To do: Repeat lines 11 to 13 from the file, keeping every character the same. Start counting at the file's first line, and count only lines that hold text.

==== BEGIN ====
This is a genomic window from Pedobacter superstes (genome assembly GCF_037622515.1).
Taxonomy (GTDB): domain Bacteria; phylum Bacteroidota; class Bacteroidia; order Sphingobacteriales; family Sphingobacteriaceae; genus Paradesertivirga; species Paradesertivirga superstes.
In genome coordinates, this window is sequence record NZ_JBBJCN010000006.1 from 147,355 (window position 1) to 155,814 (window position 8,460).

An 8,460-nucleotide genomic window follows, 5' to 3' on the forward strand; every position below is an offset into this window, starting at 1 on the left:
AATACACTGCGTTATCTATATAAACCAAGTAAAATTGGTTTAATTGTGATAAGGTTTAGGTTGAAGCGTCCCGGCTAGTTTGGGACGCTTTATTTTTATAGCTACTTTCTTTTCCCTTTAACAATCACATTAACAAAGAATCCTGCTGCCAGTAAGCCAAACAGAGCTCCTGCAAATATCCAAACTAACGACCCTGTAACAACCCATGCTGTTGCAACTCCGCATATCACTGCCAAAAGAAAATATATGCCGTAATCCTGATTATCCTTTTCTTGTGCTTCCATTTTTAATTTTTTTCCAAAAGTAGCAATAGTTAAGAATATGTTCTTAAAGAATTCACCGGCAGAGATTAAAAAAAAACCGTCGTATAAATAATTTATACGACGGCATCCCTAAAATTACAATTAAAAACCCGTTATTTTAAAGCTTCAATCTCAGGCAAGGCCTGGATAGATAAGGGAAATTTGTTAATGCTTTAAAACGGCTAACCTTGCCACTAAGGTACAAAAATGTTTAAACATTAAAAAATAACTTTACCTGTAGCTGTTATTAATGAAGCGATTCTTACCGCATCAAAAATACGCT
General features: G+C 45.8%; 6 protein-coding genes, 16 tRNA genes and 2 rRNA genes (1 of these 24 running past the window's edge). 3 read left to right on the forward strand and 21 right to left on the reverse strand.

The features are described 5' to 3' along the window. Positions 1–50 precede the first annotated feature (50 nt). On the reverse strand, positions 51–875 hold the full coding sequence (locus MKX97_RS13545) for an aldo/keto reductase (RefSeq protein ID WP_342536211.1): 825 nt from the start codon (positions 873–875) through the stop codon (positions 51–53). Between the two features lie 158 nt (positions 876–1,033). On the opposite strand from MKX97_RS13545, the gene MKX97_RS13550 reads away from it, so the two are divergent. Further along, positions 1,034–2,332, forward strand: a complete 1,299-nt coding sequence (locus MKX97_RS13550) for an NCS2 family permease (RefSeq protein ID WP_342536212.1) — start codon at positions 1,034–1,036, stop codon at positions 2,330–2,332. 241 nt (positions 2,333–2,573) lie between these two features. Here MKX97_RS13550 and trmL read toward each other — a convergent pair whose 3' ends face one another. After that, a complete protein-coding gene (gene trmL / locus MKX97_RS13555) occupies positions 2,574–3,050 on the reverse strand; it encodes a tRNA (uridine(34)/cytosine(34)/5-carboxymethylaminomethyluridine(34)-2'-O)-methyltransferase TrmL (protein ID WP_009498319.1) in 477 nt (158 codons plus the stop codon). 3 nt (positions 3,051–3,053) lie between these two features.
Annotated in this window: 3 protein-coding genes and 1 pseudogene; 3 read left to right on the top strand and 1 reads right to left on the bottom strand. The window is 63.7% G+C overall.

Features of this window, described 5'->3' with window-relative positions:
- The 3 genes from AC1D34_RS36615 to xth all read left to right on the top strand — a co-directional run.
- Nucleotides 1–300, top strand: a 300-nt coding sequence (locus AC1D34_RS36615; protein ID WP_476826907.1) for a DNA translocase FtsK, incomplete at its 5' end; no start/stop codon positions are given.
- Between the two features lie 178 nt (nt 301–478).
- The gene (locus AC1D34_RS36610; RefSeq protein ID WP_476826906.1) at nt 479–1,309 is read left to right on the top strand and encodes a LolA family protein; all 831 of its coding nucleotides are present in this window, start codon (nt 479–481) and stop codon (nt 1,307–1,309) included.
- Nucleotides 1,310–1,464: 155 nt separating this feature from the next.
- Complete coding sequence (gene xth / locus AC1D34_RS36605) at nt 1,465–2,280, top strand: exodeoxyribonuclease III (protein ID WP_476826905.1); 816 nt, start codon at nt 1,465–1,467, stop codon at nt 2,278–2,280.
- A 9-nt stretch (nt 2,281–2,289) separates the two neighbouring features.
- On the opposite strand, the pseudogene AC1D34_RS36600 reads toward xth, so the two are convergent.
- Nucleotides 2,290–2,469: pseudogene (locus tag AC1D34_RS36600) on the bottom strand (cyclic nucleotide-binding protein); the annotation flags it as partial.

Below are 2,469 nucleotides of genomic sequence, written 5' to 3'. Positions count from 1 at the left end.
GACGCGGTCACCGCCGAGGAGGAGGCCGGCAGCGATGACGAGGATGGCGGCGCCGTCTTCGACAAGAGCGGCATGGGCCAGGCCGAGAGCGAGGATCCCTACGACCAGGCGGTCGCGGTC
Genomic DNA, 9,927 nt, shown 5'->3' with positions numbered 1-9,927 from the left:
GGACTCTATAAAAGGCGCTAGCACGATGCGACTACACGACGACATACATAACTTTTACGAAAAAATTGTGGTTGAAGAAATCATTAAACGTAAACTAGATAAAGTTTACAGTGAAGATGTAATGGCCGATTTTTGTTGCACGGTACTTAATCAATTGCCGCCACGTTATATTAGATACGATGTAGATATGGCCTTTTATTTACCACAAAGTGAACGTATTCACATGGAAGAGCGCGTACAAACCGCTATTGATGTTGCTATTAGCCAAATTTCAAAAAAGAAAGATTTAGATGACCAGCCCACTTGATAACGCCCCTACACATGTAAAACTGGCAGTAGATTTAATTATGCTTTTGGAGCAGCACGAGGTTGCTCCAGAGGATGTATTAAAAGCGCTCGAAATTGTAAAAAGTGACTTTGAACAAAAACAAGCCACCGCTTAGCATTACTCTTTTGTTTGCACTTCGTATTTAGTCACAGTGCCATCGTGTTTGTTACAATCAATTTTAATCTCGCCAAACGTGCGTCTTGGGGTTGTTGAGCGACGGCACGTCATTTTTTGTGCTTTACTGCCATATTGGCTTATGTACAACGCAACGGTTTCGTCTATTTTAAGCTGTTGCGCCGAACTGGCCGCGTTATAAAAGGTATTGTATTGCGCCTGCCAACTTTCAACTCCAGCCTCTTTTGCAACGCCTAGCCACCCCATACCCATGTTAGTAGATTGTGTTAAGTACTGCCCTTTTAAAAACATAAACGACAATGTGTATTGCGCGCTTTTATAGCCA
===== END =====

- Nucleotides 1–300, top strand: a 300-nt coding sequence (locus AC1D34_RS36615; protein ID WP_476826907.1) for a DNA translocase FtsK, incomplete at its 5' end; no start/stop codon positions are given.
- Between the two features lie 178 nt (nt 301–478).
- The gene (locus AC1D34_RS36610; RefSeq protein ID WP_476826906.1) at nt 479–1,309 is read left to right on the top strand and encodes a LolA family protein; all 831 of its coding nucleotides are present in this window, start codon (nt 479–481) and stop codon (nt 1,307–1,309) included.